the latest distraction: "yanni versus laurel"

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do you hear "yanni" or "laurel" or something else?
I hear YANNI! :bounce: 21%  21%  [ 7 ]
I hear LAUREL! :wall: 41%  41%  [ 14 ]
I hear "yelli" :scratch: 12%  12%  [ 4 ]
I hear something else. :dj: 9%  9%  [ 3 ]
I dunno what I hear :shrug: 3%  3%  [ 1 ]
where's my ice cream? :chef: 15%  15%  [ 5 ]
Total votes : 34

auntblabby
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16 May 2018, 6:23 pm

(clicky)"yanni versus laurel" is the latest divisive thing on the internet, it's even on the nightly news
when I first heard it, I heard neither "yanni" nor "laurel," but instead "yelli." I guess i'm different. :alien:



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16 May 2018, 7:20 pm

Not quite sure what I hear - I've been too primed by reading about it, I think. I can hear "yanni" or "laurel" if I make myself think of whichever word before listening.

There's another interesting analysis on LanguageLog (clicky) (pretty spectrograms!)
There's some odd stuff going on with the vocal formants that shows that there's some kind of processing (or compression/sampling artefacts) that's probably contributing to the ambiguity.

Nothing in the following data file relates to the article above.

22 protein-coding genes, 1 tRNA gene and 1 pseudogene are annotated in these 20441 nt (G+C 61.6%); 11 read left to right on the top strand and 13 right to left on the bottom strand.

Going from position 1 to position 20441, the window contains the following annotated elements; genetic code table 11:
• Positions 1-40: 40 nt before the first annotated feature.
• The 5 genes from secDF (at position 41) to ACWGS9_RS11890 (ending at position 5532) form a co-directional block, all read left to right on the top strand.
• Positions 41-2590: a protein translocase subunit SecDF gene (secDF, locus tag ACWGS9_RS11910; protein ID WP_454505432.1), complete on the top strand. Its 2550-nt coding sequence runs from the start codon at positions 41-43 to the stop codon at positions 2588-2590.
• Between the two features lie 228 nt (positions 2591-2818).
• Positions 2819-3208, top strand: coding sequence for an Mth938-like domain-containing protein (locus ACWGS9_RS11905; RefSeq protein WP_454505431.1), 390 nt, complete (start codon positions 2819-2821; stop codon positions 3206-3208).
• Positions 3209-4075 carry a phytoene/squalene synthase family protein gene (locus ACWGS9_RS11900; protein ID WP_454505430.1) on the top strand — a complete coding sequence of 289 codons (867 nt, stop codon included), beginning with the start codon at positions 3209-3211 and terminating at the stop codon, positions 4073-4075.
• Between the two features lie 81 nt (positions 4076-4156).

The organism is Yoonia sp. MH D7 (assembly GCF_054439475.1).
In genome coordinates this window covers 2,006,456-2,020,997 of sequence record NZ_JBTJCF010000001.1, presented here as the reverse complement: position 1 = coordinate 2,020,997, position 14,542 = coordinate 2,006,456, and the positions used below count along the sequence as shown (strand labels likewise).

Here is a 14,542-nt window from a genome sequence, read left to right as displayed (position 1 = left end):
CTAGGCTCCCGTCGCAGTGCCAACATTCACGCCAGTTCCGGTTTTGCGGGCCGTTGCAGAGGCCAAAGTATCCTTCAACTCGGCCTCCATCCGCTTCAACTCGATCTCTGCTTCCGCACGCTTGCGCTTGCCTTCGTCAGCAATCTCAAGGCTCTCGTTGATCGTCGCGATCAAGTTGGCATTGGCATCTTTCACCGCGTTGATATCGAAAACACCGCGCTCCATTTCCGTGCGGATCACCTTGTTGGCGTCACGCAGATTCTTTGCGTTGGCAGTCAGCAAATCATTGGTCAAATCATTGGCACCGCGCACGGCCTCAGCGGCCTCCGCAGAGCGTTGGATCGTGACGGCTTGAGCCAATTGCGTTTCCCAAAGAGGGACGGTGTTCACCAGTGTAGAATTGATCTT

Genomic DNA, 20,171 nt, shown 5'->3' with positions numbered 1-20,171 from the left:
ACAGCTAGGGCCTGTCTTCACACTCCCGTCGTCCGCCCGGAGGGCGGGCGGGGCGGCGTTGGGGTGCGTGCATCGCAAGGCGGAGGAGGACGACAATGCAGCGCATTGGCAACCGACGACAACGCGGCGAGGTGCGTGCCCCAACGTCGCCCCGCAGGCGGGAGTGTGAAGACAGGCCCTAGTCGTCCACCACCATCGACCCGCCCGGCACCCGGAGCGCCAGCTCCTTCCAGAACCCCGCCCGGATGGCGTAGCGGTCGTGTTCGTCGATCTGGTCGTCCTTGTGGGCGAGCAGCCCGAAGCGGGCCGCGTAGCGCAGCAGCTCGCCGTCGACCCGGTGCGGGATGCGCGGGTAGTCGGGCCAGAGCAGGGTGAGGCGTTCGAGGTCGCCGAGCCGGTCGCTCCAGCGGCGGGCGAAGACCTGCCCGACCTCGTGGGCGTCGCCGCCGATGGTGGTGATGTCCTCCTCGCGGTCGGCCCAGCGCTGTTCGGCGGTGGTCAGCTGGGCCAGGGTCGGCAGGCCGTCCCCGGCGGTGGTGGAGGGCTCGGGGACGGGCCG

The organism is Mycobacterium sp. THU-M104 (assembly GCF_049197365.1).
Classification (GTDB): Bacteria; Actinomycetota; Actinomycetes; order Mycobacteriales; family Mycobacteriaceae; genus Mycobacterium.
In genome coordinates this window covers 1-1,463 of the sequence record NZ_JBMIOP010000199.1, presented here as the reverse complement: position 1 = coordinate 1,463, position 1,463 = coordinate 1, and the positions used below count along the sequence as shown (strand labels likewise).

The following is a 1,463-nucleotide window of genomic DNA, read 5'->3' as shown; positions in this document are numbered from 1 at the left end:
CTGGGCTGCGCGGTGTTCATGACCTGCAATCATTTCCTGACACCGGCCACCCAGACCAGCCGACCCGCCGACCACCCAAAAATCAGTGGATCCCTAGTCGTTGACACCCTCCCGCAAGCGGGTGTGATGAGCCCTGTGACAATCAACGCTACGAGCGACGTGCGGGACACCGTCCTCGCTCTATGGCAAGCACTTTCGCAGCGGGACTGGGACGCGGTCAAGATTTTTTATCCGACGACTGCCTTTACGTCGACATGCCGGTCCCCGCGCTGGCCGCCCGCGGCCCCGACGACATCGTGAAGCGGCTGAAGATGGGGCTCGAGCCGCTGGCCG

One of the closing points in the article is particularly apt for WrongPlanet...

Banjamin Munson on LanguageLog wrote:
Did you find listening to this audio sample maddeningly hard? Welcome to the daily world of people for whom speech perception is not always automatic. This includes people with even mild hearing loss, people with subtle auditory perception and processing problems that are associated with various learning disabilities (developmental language disorder, speech sound disorder, dyslexia, autism spectrum conditions), and even new second-language learners. The frustration that you might have felt listening to this signal is what many of these folks face on a daily basis when listening to something as seemingly simple as trying to identify speech in the presence of background noise. Turn your frustration into empathy and advocacy for those folks.


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naturalplastic
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16 May 2018, 7:53 pm

In the top video its clearly "laurel" when its in the first voice. But in the second tweeked high pitched voice its sounds like "Yammy", or "mammy". Not quite "Yani"